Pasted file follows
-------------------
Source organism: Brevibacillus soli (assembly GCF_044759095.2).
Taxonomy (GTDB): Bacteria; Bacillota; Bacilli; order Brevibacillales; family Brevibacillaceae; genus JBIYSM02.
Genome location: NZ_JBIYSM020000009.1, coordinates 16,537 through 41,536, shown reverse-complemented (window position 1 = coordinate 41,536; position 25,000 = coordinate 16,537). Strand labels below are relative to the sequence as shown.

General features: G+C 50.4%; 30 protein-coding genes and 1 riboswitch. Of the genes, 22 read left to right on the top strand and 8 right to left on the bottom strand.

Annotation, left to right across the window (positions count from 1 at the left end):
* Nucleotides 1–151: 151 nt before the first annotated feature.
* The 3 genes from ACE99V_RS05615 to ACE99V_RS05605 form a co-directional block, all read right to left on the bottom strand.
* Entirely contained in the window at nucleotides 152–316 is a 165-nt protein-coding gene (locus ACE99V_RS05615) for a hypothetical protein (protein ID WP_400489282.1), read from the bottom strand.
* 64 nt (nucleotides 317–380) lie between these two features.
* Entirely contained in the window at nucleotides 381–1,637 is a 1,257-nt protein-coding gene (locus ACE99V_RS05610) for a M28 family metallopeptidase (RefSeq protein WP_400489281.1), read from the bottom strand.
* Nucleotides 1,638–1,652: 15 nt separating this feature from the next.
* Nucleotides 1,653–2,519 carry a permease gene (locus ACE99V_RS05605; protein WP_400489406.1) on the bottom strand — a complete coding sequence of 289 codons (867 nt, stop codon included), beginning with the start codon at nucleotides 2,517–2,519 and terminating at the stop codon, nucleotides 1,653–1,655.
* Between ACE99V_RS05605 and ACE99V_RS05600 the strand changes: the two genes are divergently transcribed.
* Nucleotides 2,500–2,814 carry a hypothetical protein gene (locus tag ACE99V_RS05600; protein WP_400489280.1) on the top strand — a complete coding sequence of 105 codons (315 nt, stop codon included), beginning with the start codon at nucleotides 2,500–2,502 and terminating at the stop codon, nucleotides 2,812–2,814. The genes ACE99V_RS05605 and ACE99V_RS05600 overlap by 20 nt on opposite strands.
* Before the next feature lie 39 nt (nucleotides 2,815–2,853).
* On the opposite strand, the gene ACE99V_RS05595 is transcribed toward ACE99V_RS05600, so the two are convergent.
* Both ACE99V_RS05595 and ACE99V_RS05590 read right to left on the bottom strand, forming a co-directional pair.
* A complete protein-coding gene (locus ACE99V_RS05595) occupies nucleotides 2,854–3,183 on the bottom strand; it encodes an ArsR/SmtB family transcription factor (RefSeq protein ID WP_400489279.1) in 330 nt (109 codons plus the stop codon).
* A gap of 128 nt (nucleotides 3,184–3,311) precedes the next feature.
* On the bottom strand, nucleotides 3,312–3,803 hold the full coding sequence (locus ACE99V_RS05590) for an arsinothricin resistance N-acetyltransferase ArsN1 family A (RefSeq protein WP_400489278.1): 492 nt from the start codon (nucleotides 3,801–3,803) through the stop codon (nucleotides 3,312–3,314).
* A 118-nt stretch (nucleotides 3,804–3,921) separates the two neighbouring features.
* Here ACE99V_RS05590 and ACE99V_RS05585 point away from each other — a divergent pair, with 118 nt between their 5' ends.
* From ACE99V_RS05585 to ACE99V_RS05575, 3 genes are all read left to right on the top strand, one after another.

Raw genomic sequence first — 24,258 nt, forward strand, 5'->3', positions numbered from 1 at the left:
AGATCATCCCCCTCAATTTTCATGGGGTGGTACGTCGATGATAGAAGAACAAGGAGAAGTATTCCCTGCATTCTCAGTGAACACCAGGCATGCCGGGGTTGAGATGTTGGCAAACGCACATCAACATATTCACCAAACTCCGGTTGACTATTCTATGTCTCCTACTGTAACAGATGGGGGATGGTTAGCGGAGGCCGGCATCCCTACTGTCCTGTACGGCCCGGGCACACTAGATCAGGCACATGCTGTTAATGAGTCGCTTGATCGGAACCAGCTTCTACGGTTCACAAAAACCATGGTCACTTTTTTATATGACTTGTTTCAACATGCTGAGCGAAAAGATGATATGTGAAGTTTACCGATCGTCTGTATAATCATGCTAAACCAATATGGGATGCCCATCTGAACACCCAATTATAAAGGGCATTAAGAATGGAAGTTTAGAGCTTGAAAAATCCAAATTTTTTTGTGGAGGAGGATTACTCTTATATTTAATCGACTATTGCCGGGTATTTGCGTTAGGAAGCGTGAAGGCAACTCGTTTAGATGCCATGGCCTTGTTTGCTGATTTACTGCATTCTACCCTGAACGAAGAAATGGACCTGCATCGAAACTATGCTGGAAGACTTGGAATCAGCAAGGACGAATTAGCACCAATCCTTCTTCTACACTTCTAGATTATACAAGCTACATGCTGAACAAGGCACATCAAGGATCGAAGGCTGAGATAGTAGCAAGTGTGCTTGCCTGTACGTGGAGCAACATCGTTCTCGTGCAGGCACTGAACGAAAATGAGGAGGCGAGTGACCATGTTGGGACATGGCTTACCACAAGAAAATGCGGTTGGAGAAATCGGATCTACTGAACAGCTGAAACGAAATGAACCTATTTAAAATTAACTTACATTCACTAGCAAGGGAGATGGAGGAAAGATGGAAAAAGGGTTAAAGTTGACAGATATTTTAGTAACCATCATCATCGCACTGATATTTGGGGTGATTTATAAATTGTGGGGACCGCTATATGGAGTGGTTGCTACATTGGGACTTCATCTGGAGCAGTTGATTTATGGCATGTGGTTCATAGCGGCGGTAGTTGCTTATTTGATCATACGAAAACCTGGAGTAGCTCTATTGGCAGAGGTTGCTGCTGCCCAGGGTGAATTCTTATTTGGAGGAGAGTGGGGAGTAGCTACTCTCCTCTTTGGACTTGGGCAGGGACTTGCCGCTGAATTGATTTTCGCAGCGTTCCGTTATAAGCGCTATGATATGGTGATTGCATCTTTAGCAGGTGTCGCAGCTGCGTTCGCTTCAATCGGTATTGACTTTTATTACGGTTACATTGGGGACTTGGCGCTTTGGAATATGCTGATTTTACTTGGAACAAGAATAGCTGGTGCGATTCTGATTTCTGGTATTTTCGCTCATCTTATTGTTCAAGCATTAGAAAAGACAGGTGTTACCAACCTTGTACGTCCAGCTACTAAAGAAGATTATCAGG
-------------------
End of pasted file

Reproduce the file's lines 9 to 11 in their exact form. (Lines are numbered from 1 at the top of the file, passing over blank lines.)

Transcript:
* 64 nt (nucleotides 317–380) lie between these two features.
* Entirely contained in the window at nucleotides 381–1,637 is a 1,257-nt protein-coding gene (locus ACE99V_RS05610) for a M28 family metallopeptidase (RefSeq protein WP_400489281.1), read from the bottom strand.
* Nucleotides 1,638–1,652: 15 nt separating this feature from the next.